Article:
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Wednesday, 23 June, 1999, 15:51 GMT 16:51 UK
Dad's Army tops comedy poll
This Dad's Army scene was voted the funniest TV moment
Captain Mainwaring's encounter with a sneering German submarine commander in Dad's Army has been voted the funniest comedy scene of all time by readers of a television magazine.

The survey found that comedy classics such as Dad's Army, Only Fools and Horses and Fawlty Towers dominate the list of the nation's top 100 comedy moments.

In second place was the scene in Only Fools and Horses where Del Boy fell through a bar while trying to act like a cool yuppie, whilst John Cleese's encounter with German guests in Fawlty Towers came third.

Fawlty Towers made it to number three in the poll
Martyn Jackson, editor of Classic Television magazine said: "Rather than simply vote for a whole programme or film, we thought it would be interesting to see which scenes appealed most.

"We were staggered by the variety of suggestions although the popularity of Dad's Army, Only Fools and Horses and Fawlty Towers soon became clear."

The Dad's Army moment that most appealed to the 500 people surveyed was written by Jimmy Perry and David Croft and taken from an episode called the Deadly Attachment, first shown in October 1973.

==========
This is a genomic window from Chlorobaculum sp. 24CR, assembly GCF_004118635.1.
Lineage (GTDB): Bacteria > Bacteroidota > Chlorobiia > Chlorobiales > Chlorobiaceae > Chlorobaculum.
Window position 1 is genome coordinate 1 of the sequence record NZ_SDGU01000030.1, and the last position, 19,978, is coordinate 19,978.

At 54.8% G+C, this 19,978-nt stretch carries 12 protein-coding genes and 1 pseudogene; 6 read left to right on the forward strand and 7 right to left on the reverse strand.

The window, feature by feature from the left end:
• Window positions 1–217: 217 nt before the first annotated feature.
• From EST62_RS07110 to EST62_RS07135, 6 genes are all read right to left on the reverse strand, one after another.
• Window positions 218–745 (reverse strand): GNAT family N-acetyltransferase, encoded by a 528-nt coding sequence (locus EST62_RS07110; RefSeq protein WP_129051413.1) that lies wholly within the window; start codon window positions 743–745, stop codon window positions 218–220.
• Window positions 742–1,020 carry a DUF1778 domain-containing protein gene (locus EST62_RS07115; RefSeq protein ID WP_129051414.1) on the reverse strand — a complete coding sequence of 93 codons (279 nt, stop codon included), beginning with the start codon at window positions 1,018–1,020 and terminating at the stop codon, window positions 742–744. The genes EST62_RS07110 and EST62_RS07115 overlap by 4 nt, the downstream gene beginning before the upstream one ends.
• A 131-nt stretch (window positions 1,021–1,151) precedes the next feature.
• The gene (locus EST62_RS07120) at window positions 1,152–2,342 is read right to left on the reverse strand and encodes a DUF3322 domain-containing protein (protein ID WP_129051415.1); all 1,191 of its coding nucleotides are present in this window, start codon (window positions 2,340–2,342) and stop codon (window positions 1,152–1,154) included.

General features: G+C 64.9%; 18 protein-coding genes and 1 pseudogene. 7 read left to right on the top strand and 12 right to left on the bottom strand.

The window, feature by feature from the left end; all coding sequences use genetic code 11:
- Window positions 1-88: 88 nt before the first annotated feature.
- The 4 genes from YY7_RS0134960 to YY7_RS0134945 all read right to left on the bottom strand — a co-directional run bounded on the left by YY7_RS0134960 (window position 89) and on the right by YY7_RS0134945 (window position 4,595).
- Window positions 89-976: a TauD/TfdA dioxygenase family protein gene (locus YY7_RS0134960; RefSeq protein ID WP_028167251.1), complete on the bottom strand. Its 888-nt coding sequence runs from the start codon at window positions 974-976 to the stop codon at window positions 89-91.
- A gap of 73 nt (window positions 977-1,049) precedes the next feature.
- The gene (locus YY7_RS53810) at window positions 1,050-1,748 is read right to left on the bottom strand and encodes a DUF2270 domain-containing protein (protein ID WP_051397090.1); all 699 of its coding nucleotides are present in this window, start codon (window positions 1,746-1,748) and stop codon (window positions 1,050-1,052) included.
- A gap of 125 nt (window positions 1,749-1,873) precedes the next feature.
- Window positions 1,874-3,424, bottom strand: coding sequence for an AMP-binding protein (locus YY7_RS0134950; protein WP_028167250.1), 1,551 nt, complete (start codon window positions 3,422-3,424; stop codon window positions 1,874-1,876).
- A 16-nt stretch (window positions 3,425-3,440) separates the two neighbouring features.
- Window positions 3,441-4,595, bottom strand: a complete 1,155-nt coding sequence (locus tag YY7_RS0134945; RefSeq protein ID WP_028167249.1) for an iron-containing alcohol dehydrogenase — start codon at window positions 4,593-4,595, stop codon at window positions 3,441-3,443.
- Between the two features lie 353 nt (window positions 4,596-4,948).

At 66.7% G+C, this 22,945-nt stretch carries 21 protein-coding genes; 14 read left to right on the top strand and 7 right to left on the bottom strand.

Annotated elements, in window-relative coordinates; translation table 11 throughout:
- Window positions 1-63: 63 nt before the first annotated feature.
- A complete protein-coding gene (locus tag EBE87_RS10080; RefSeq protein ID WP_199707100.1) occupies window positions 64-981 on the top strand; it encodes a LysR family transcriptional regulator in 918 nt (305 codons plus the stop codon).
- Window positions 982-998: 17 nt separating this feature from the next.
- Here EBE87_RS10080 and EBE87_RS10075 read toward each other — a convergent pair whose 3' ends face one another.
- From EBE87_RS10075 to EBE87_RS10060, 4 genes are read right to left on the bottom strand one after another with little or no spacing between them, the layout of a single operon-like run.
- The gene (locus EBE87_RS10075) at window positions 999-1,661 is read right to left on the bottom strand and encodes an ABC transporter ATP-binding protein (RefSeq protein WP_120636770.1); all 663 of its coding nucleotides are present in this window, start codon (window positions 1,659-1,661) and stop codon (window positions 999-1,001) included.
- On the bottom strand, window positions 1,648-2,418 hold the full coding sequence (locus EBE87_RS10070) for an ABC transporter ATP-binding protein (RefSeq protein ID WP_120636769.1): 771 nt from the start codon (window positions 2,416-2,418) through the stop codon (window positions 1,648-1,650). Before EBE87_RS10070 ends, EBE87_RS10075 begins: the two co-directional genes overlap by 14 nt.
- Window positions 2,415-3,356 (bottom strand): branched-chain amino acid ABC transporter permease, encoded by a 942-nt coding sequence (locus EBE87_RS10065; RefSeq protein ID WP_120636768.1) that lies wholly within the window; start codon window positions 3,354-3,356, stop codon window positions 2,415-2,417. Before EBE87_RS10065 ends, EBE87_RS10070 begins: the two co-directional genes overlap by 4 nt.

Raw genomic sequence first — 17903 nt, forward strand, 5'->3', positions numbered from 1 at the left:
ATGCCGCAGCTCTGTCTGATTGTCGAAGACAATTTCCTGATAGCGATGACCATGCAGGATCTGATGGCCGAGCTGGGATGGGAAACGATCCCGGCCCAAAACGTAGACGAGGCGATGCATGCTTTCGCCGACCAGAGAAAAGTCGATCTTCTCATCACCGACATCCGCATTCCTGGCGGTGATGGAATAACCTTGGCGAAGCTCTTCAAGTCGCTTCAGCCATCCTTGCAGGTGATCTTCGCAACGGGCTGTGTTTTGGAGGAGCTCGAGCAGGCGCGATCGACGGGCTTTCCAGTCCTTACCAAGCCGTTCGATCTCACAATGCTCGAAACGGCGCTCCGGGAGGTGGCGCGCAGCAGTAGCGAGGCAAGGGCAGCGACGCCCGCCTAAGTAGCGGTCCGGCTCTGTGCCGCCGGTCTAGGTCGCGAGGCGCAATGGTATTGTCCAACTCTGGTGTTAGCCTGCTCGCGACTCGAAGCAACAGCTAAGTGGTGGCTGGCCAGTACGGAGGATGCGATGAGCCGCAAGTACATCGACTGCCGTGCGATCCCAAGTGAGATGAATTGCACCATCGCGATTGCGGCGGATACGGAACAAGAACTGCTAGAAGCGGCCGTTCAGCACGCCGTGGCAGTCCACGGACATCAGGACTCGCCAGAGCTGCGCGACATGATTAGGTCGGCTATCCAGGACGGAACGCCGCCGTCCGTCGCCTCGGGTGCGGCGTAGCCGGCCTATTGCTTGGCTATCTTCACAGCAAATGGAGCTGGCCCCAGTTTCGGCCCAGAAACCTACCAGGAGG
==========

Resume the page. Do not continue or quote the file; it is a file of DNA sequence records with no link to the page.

The scene is set in Walmington-on-Sea church hall with a U-Boat skipper, played by Philip Madoc, trying to compile a list of those who have offended him.

When he demands the name of the Private wielding a tommy gun, Mainwaring, played by Arthur Lowe orders: "Don't tell him Pike."

But whilst such comedy classic have clearly stood the test of time, most comedies of the nineties failed to make the grade.

Father Ted, rated at number 14, was the first modern comedy to appear on the list.

The 'Suits You Sir' routine from the Fast Show with Paul Whitehouse and Mark Williams made it to number 17, whilst DJs Smashie and Nicey, created by Harry Enfield, went in at number 19.

A spokeswoman for the BBC, which has shown most of the top-rated comedy programmes said: "The survey tells us a lot more about the readership of this magazine than the state of comedy today.

"Programmes like Only Fools and Horses and Dad's Army are on television so often that people are familiar with them," she said, but added that programmes like Men Behaving Badly were still among the nation's favourites.

But such assurances come just a day after BBC Chairman Sir Christopher Bland said the corporation needed to "work harder to find the successors to Basil Fawlty and Victor Meldrew".

The BBC's Sumit Bose reports on the nation's top comedy moments
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